Saturday, October 14, 2017

Conspiracy Theory: Did We Land on the Moon? (2001)

There are a lot of different conspiracy theories.  One holds that the Earth is flat.  Another would have us believe that Elvis didn’t die of an overdose.  There’s no shortage of theories surrounding the assassination of John F. Kennedy.   One of the more prevalent is that we didn’t really land on the moon.  Instead of sending astronauts to our only natural satellite, NASA sent three people up only to bring them back down and subsequently broadcast footage from a soundstage.

This so-called documentary is sort of a primer on all of the evidence people bring up when trying to support the claim of a hoax.  For instance, there are no stars in the background of any of the pictures.  If you’ve ever tried to take a picture at night, you may or may not get stars, mostly because stars require a longer exposure to show up.  NASA had the exposures set low, meaning that stars weren’t going to show up.  Another claim is that details can be seen on surfaces that fall in a shadow.  Any good photographer knows how to play with the settings to get this effect, with or without additional light sources.

I don’t really want to go into all of the evidence people use to call the moon landing a hoax.  There are sites that can go into greater detail and list everything.  I’d be here all day responding to everything.  Instead, I want to focus more on the actual program.  As I said, it’s more of a few basic questions the producers would have you ask.  Some of these come from a lack of understanding of things like physics.  For instance, why would a flag wave in an environment that lacks an atmosphere to blow it around?  While planting the flag, the astronaut imparts momentum.  The lack of an atmosphere means that there’s nothing to stop the flag from moving around.

Some of it is convincing at first glance.  It’s pointed out that several pictures have crosshairs that aren’t fully visible.  People have taken this to mean that photos were altered.  This is explained as the emulsion bleeding between two highly contrasting colors.  Another point is made that two mountains are very similar, despite being several miles apart.  This could be a trick of the eye.  The lunar surface doesn’t have the same variation Earth does.  Very similar doesn’t mean the same.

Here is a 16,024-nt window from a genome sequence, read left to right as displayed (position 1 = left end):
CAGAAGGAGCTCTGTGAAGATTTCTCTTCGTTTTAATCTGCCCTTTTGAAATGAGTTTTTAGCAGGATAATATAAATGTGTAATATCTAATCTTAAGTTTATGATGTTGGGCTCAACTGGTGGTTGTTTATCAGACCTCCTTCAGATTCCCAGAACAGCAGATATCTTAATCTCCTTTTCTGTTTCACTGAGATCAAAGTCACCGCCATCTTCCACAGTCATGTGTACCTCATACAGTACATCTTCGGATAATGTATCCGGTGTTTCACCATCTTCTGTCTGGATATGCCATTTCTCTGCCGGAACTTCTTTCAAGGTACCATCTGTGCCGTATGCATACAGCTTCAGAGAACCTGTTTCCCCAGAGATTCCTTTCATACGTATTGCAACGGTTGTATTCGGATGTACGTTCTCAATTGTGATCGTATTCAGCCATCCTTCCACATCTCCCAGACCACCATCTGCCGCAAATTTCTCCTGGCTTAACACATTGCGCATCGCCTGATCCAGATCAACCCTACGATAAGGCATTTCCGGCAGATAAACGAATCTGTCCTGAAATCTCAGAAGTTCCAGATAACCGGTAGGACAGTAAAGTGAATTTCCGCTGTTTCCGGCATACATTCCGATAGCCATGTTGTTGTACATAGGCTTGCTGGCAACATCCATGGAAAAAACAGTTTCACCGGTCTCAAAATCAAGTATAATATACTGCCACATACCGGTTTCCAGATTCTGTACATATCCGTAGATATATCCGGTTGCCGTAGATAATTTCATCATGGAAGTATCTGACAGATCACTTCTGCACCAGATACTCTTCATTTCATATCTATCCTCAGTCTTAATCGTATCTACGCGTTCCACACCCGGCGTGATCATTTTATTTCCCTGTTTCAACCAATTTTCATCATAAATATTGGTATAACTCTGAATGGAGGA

The thing is that there’s never been any hard evidence.  There were hundreds of thousands of people involved in the mission, either directly or indirectly.  It’s also been almost fifty years.  You’d think someone would have noticed something revealing.  Someone would have come forward and said something.  Given the scope of the mission, there would be something incontrovertible.

I’ll admit that absence of evidence isn’t evidence of absence.  Is it possible that the mission was faked?  I can’t prove otherwise.  However, I don’t think this documentary was meant to persuade anyone.  It seems more like it’s meant to pander to those who already believe it.  Instead of presenting something convincing, we’re instead asked how to explain what many people would perceive as an inconsistency.  (It‘s along the lines of, “Oh, yeah? Well, how do you explain this?”)   The fact that any evidence is so easily refuted would have me side with NASA not having faked the moon landing.

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